Implementing Policies and Practices on the Non-Use of Restraints with Incarcerated Pregnant Women

Monday, December 14, 2015, 1:00 p.m. – 2:30p.m. Eastern Time

Co-sponsored by the U.S. Department of Justice, Office of Justice Programs, Bureau of Justice Assistance and the National Institute of Corrections

In 2013, the National Task Force on the Use of Restraints with Pregnant Women under Correctional Custody developed a best practices statement to articulate a set of principles and recommendations to guide agencies in the development of local policy and practice.  This session will briefly review the core principles and recommendations for operational practice outlined in the best practices statement.  An update will be provided on the current status of laws, policies, and practices to assure that pregnant women are not restrained, as well as a look towards current and future reform efforts.  Representatives from the corrections and medical communities will share their experiences in this area and lead a discussion on the challenges of implementing policies and practices related to not restraining this small but significant subset of incarcerated women.

During this webinar, panelists will:
  • Describe the current landscape of laws, policies, and practices to assure that pregnant incarcerated women are not restrained;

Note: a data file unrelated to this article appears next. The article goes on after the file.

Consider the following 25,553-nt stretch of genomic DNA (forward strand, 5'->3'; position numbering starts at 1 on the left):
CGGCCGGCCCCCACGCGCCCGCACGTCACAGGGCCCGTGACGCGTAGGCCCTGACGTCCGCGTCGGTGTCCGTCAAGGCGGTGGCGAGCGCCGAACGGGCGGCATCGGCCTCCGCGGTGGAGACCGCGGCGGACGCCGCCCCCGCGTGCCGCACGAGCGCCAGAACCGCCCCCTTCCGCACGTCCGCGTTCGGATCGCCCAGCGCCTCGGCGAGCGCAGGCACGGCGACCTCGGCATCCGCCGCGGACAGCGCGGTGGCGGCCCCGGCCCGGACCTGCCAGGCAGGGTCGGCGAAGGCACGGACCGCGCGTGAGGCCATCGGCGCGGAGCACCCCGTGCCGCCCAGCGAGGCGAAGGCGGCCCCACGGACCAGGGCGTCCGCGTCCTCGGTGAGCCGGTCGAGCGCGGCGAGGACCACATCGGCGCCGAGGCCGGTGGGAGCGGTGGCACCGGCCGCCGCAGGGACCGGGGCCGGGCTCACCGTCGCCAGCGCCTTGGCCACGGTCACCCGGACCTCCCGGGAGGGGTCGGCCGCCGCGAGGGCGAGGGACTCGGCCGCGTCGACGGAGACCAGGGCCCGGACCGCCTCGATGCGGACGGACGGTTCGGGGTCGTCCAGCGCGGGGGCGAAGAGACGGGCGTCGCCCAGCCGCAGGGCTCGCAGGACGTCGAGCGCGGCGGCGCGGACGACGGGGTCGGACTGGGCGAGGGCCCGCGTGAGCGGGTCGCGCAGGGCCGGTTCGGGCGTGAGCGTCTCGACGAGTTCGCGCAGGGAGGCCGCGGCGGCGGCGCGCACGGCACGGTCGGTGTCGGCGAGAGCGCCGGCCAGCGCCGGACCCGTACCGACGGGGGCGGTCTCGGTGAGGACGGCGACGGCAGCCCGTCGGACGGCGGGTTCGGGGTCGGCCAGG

• Articulate the key principles and recommendations outlined in the Best Practices Statement;
  • Reflect on the challenges to implementation that healthcare and corrections practitioners face when considering new ways to approach the use of restraints with pregnant women; and
  • Identify efforts for future reform to more adequately meet the needs of pregnant women in custody in regards to not restraining pregnant women.
  • Becki Ney, Principal, Center for Effective Public Policy and Task Force Member representing the NRCJIW
  • Jamie Clayton, Chief Deputy of Corrections, Imperial County Sheriff’s Office (California)
  • Micah A. Haskell-Hoehl, Senior Policy Associate, Public Interest Government Relations Office, American Psychological Association
  • Carolyn Sufrin, MD, PhD, Assistant Professor, Department of Gyn/Ob, Johns Hopkins School of Medicine, Department of Health, Behavior and Society, Johns Hopkins Bloomberg School of Public Health
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The National Resource Center on Justice Involved Women (NRCJIW), sponsored by the U.S. Department of Justice, Office of Justice Program, Bureau of Justice Assistance (BJA), in partnership with the National Institute of Corrections (NIC) was established to address the unique and complex needs of adult women involved in the criminal justice system. NRCJIW provides guidance and support to criminal justice professionals and promotes evidence-based, gender-responsive policies and practices in order to reduce the number and improve the outcomes of women involved in the criminal justice system.